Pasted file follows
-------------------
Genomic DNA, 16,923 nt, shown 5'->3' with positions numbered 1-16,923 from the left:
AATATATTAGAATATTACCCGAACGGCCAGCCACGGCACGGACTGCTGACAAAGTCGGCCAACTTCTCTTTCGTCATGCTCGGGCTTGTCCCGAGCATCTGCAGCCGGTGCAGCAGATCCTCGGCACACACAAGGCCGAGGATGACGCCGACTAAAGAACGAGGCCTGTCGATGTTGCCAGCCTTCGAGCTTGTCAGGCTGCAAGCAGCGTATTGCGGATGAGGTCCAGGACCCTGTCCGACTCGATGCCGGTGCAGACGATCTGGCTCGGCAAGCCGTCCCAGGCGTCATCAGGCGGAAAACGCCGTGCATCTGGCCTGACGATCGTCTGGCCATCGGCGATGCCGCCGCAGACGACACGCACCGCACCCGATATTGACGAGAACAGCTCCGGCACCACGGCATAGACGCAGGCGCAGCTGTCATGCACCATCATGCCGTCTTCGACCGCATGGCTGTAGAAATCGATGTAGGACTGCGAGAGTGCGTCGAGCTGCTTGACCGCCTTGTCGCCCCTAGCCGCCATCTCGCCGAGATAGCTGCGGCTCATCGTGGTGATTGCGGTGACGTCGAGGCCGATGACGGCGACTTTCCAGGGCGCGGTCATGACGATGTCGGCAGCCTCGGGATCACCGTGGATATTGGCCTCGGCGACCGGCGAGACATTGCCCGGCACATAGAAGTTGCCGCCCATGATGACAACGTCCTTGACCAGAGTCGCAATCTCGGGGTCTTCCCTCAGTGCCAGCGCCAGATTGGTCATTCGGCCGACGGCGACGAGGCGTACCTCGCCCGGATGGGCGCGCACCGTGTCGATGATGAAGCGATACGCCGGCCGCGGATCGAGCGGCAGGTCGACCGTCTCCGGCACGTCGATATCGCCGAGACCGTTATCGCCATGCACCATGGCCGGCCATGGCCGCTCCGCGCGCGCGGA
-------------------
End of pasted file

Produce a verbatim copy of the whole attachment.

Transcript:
Genomic DNA, 16,923 nt, shown 5'->3' with positions numbered 1-16,923 from the left:
AATATATTAGAATATTACCCGAACGGCCAGCCACGGCACGGACTGCTGACAAAGTCGGCCAACTTCTCTTTCGTCATGCTCGGGCTTGTCCCGAGCATCTGCAGCCGGTGCAGCAGATCCTCGGCACACACAAGGCCGAGGATGACGCCGACTAAAGAACGAGGCCTGTCGATGTTGCCAGCCTTCGAGCTTGTCAGGCTGCAAGCAGCGTATTGCGGATGAGGTCCAGGACCCTGTCCGACTCGATGCCGGTGCAGACGATCTGGCTCGGCAAGCCGTCCCAGGCGTCATCAGGCGGAAAACGCCGTGCATCTGGCCTGACGATCGTCTGGCCATCGGCGATGCCGCCGCAGACGACACGCACCGCACCCGATATTGACGAGAACAGCTCCGGCACCACGGCATAGACGCAGGCGCAGCTGTCATGCACCATCATGCCGTCTTCGACCGCATGGCTGTAGAAATCGATGTAGGACTGCGAGAGTGCGTCGAGCTGCTTGACCGCCTTGTCGCCCCTAGCCGCCATCTCGCCGAGATAGCTGCGGCTCATCGTGGTGATTGCGGTGACGTCGAGGCCGATGACGGCGACTTTCCAGGGCGCGGTCATGACGATGTCGGCAGCCTCGGGATCACCGTGGATATTGGCCTCGGCGACCGGCGAGACATTGCCCGGCACATAGAAGTTGCCGCCCATGATGACAACGTCCTTGACCAGAGTCGCAATCTCGGGGTCTTCCCTCAGTGCCAGCGCCAGATTGGTCATTCGGCCGACGGCGACGAGGCGTACCTCGCCCGGATGGGCGCGCACCGTGTCGATGATGAAGCGATACGCCGGCCGCGGATCGAGCGGCAGGTCGACCGTCTCCGGCACGTCGATATCGCCGAGACCGTTATCGCCATGCACCATGGCCGGCCATGGCCGCTCCGCGCGCGCGGA